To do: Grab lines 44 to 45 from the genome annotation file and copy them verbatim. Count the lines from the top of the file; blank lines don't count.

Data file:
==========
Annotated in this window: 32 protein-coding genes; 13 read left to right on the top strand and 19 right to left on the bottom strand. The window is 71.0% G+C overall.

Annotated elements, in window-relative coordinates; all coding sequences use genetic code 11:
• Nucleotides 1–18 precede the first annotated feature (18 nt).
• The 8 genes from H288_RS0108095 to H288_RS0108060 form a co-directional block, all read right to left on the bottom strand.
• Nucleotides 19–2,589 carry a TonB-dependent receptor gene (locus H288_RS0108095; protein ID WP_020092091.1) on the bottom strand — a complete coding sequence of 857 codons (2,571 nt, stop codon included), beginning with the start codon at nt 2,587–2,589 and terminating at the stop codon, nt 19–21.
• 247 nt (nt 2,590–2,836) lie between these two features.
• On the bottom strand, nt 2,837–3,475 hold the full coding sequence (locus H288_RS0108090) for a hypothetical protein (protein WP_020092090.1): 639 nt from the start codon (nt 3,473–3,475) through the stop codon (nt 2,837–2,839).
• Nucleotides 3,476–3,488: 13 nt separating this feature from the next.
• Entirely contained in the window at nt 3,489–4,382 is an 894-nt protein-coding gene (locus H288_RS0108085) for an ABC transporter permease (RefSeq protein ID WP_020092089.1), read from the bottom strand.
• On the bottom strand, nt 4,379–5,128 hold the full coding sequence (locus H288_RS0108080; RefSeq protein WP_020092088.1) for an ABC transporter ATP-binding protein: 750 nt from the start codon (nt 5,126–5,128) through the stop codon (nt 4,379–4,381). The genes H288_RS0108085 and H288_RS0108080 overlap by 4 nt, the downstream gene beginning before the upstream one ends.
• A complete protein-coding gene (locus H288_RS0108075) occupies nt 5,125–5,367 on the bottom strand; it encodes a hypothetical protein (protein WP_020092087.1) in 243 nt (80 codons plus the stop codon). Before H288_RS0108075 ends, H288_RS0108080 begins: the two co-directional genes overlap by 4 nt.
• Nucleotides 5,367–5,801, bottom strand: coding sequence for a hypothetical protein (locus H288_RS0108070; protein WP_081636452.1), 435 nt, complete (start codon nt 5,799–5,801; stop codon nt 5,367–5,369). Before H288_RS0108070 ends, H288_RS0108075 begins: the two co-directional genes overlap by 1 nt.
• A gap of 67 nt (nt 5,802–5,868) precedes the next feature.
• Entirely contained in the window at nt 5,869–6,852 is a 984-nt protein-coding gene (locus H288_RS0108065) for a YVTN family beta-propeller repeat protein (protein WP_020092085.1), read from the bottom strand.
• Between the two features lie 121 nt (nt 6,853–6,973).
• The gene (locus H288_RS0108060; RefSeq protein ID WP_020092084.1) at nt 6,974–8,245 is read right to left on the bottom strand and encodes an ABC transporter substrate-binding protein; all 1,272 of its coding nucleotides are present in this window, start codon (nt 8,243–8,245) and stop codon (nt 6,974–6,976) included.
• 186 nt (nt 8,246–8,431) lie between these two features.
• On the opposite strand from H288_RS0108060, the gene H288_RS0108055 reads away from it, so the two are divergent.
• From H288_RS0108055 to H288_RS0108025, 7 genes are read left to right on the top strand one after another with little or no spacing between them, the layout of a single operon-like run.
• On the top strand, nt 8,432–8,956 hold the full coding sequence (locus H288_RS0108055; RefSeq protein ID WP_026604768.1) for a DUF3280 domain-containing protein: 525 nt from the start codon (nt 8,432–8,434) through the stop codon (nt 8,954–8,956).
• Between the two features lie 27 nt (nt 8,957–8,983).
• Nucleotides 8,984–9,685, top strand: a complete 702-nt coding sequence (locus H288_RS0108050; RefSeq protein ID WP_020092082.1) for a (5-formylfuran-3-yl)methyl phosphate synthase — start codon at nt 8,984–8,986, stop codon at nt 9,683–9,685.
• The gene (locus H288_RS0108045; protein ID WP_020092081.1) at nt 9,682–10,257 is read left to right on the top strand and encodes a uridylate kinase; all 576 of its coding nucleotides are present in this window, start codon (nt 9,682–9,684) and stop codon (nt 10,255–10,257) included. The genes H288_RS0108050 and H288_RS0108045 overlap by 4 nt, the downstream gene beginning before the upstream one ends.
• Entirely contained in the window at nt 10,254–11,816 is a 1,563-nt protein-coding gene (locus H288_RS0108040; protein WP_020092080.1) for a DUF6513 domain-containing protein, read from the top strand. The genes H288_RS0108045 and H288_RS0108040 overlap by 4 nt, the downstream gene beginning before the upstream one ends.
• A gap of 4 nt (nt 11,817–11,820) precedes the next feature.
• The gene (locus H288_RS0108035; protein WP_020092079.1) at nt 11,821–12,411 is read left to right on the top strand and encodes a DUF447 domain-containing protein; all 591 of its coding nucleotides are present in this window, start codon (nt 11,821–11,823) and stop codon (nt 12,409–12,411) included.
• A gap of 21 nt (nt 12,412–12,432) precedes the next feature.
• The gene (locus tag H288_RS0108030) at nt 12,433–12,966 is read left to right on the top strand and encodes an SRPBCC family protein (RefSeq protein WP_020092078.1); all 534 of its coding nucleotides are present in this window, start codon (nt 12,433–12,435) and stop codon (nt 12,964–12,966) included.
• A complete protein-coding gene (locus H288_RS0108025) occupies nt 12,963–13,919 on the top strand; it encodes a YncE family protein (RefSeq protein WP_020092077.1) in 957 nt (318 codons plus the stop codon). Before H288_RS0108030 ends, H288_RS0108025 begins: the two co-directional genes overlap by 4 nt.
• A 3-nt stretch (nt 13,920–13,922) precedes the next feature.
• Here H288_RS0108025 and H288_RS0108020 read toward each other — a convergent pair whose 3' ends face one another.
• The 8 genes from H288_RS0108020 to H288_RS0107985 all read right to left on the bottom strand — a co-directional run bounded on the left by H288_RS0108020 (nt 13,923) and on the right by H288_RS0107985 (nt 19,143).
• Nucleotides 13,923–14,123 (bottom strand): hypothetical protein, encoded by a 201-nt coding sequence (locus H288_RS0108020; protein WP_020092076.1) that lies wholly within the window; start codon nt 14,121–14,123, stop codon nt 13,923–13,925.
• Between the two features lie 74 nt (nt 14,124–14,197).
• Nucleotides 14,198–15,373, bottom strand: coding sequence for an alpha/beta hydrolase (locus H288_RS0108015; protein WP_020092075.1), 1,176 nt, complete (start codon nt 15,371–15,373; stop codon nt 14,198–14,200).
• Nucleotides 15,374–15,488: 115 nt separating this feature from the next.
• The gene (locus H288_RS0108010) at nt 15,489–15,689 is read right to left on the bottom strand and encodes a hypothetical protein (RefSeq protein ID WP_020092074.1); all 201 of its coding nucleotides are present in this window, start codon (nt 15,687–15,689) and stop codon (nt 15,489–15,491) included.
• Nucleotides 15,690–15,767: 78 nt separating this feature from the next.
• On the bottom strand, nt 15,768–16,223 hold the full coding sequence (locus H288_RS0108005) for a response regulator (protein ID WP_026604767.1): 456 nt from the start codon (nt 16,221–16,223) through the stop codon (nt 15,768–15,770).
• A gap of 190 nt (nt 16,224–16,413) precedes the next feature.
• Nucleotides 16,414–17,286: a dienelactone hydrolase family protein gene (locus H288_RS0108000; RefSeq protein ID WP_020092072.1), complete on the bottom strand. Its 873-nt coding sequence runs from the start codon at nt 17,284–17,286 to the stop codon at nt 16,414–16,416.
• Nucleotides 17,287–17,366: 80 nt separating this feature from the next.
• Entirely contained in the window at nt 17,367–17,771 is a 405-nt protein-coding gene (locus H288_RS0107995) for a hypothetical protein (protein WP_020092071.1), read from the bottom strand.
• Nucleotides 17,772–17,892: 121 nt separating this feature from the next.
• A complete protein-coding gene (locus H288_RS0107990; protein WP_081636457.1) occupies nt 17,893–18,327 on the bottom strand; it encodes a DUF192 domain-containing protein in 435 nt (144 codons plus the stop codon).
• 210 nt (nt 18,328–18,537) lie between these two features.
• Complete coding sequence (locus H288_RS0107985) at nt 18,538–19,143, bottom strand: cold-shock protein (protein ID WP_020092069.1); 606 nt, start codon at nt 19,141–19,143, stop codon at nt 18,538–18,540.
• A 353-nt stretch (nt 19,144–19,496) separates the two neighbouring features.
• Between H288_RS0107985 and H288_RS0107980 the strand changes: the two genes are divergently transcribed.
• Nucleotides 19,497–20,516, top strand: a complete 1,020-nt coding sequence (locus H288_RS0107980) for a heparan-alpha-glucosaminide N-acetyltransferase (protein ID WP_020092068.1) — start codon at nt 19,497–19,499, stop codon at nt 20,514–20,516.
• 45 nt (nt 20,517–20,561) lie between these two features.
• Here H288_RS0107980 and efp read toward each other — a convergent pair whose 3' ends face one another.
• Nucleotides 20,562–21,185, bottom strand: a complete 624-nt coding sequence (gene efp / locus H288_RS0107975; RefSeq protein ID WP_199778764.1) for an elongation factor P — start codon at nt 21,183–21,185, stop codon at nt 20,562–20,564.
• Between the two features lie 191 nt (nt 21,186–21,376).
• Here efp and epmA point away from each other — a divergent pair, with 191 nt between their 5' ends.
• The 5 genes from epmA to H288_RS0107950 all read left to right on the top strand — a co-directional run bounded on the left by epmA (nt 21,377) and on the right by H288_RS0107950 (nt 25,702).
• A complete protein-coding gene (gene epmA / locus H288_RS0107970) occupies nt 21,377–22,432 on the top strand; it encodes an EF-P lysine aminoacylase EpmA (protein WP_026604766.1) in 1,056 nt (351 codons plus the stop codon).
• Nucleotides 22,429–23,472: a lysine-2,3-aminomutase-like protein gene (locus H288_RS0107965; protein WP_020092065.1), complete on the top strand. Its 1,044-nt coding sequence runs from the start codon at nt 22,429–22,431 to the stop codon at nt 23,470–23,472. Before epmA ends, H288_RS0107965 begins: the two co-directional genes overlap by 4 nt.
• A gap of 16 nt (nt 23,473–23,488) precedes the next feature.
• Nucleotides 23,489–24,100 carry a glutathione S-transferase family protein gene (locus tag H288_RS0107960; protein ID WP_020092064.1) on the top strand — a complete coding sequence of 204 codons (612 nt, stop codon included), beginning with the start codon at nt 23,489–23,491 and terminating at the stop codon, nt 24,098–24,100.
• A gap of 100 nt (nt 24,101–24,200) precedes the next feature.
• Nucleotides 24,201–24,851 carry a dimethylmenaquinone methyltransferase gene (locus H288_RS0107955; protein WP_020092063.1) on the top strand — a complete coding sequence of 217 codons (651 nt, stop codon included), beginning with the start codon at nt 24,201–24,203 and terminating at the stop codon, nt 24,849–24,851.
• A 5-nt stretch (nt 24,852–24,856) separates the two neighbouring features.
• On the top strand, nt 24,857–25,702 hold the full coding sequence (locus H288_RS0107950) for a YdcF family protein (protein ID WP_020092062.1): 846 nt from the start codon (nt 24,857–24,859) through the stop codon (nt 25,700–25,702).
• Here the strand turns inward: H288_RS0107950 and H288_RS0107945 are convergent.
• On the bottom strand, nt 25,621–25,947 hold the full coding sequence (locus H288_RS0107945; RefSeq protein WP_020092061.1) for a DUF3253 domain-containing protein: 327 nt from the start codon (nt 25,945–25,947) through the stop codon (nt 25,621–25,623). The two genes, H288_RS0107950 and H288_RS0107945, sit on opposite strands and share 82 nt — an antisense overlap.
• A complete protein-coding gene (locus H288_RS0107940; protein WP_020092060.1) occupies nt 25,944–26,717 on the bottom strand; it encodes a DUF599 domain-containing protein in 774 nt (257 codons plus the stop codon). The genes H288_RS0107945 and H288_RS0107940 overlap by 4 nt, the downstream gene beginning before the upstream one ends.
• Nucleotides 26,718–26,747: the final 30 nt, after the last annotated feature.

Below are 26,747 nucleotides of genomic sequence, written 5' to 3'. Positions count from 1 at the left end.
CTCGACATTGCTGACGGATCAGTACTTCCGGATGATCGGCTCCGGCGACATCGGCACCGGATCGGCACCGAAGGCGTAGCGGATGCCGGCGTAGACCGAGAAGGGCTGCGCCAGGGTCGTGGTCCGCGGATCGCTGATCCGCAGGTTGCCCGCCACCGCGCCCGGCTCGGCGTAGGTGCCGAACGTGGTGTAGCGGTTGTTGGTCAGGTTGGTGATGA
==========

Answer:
• Nucleotides 17,772–17,892: 121 nt separating this feature from the next.
• A complete protein-coding gene (locus H288_RS0107990; protein WP_081636457.1) occupies nt 17,893–18,327 on the bottom strand; it encodes a DUF192 domain-containing protein in 435 nt (144 codons plus the stop codon).